What does Click-Through Rate (CTR) look like above the fold versus below the fold? The question, being as good as it is, doesn't make it an easy one to answer. In fact, it's more than a little complicated. After all, you have to discount the first organic result being above the fold to a certain extent considering it's the first result folks see regardless of its "fold" status.
Complications aside, for the moment, let's explore what CTR is above and below the fold for sites on page one of the Google SERP!
Back in December 2019, Google's BERT algorithm made its way to the Top Stories Carousel. Ever since then I've been dying to get my hands on the newly segmented carousels to see what makes them tick, where they hit the mark, and where they fall a bit short. It's only taken me a few months, but here's a bit of thematic analysis on what's happening with the Top Stories carousel now that BERT is part of the picture.
There's a lot of advice out there on how to recover from and even prevent your site from being hurt by one of Google's core updates. Some of the advice is pretty good... some of it is a bit cliche. So let's go down the rabbit hole a bit by analyzing the data on the core updates, some site-level patterns that the updates have produced, and what you might want to consider for your site as a result.
Here's a data-packed (yet holistic) look at what you can do to prevent ranking and traffic losses at the hands of a core update.
So you've won a Featured Snippet... let the traffic flow, right? Not so fast there! What other SERP features are showing alongside your Featured Snippet? What other features are competing for a user's attention? What SERP features most commonly appear with Featured Snippets? How strong is a Featured Snippet win... really?!
You've got questions... we've got data...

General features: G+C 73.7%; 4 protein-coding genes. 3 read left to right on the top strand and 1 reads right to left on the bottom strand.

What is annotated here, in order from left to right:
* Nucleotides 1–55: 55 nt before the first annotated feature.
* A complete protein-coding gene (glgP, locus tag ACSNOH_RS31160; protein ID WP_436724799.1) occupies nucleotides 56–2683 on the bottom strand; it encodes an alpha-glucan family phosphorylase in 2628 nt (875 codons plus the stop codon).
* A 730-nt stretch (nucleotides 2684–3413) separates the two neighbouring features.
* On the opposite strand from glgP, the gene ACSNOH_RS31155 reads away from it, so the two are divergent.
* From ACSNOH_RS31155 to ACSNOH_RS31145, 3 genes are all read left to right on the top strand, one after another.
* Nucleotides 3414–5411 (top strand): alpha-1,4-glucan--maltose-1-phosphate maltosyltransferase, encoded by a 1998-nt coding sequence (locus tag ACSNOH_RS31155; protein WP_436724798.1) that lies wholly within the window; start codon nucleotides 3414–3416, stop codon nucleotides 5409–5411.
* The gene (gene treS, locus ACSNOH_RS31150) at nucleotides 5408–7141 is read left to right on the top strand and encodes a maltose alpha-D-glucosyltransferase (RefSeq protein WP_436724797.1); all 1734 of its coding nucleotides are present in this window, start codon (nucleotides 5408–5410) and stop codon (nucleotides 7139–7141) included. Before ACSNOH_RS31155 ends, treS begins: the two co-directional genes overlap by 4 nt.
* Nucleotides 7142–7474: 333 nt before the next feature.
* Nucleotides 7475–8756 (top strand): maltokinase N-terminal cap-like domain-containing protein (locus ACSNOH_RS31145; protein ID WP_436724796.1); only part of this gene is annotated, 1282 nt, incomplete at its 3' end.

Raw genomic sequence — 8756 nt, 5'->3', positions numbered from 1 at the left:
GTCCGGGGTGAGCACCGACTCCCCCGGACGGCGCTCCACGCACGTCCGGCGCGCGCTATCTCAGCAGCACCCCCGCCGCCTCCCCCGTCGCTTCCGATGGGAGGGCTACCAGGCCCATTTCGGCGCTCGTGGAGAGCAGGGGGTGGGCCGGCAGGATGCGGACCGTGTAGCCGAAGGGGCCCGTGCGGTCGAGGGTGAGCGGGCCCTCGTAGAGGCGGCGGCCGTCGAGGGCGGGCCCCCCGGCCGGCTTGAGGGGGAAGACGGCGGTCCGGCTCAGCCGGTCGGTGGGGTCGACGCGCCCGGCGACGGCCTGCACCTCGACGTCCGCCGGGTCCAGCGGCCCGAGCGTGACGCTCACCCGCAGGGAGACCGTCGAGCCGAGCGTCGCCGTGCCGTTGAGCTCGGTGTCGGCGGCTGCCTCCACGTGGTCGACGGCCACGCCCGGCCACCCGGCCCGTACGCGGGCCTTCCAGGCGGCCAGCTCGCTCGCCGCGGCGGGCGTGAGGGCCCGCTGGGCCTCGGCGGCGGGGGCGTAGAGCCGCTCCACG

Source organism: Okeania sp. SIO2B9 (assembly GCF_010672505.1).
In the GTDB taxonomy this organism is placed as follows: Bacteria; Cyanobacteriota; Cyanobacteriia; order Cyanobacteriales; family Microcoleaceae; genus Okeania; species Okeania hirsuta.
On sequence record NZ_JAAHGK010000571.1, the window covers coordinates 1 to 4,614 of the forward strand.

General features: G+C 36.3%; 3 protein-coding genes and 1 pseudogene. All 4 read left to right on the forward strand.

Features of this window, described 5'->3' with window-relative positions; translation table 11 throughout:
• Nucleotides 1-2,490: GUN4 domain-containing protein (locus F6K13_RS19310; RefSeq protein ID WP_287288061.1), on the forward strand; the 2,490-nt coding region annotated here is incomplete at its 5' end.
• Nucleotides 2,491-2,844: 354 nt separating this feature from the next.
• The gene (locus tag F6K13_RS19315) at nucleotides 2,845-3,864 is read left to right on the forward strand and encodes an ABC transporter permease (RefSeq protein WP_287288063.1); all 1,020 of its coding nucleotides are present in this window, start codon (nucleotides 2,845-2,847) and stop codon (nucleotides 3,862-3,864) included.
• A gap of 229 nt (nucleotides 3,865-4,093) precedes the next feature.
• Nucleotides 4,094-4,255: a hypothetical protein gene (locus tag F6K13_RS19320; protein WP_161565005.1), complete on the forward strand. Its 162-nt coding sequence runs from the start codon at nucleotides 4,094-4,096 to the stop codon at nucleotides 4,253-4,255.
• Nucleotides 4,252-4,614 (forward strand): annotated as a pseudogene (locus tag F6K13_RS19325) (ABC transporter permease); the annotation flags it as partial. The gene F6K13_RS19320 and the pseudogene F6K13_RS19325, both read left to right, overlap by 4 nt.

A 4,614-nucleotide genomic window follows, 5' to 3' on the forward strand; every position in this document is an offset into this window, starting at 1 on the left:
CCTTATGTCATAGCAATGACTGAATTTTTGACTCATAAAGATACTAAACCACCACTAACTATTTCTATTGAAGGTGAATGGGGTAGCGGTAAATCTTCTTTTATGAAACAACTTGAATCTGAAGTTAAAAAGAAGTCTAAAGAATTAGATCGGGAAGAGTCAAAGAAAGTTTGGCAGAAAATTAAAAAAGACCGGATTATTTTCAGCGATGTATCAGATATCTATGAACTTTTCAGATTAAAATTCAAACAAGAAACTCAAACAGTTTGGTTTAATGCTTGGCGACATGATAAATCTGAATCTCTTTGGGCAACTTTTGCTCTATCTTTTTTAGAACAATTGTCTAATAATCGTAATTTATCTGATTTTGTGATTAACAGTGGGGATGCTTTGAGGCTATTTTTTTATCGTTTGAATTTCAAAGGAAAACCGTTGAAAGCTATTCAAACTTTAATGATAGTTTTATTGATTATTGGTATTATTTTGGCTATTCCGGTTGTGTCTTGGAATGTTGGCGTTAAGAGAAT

Is rank more volatile in 2020 than it was before the latest string of core updates arrived? Is the continued presence of both Google's confirmed and unconfirmed updates making rank stability harder and harder to come by? As machine learning progresses are we seeing more and more rank volatility? Has August 2018's Medic update put us on a new path of increased rank fluctuations?
Let's find out!
It did not take long for Google to release its first confirmed core algorithm update of 2020. Just two weeks into the new year, Google announced the release of what it has called the January 2020 Core Update. Right from the get-go, all signs pointed to this update being on the larger and more impactful side. Here is a look at the update's overall impact on rank stability, a per niche rank volatility analysis, and a comparison in scope and size to a recent unconfirmed update.
In other words.... How big was the January 2020 Core Update and who did it impact the most?
The best part of my job is the ability to spend time pondering, analyzing, and researching anything and everything within the world of Search. It's in these moments where I feel I'm making a difference by helping advance the SEO conversation. With this sentimentality, let's have a look back on 2019 and revisit some of the insights we've uncovered here at Rank Ranger over the year.
So you've won a Featured Snippet on desktop, does that mean your URL shows within the zero-position box on mobile? How often does the URL that resides within a mobile Featured Snippet match the desktop URL? Is there even a desktop Featured Snippet? What is the likelihood that a Featured Snippet win on desktop equals a Featured Snippet win on mobile?
Here's a look at how often Google shows the same URL on desktop and on mobile.
On September 24th, Google sent forth its latest core algorithm update incarnation - the September 2019 Core Update. The third official algorithm update of 2019, like all other core updates, presented a unique set of ranking data at the niche level. More than that, a look at some of the site's impacted may shed some light on how Google looks at Your Money Your Life content.
Here's a look at what the data says about the September 2019 Core Update's size, scope, and overall impact!
How good is Google at understanding entities?
It's an important question since so much depends on exactly that, especially since Google now profiles sites (i.e., treats them as entities). While Google has some hangups when it comes to understanding entities, it's also made some giant leaps.
Have a look at how Google is reaching deeper than ever into entities and why it might be on the verge of taking things to a whole new level.
Google has gotten really good at recognizing entities and how various entities relate to each other. There's no doubt about it. That said, how well can Google truly profile an entity? What happens when an entity has more than one profile? Is Google able to pick up on entity sub-profiles? What if someone is both an actor/actress and a director? What happens when a celebrity goes into politics? How does Google view the secondary profile of these entities?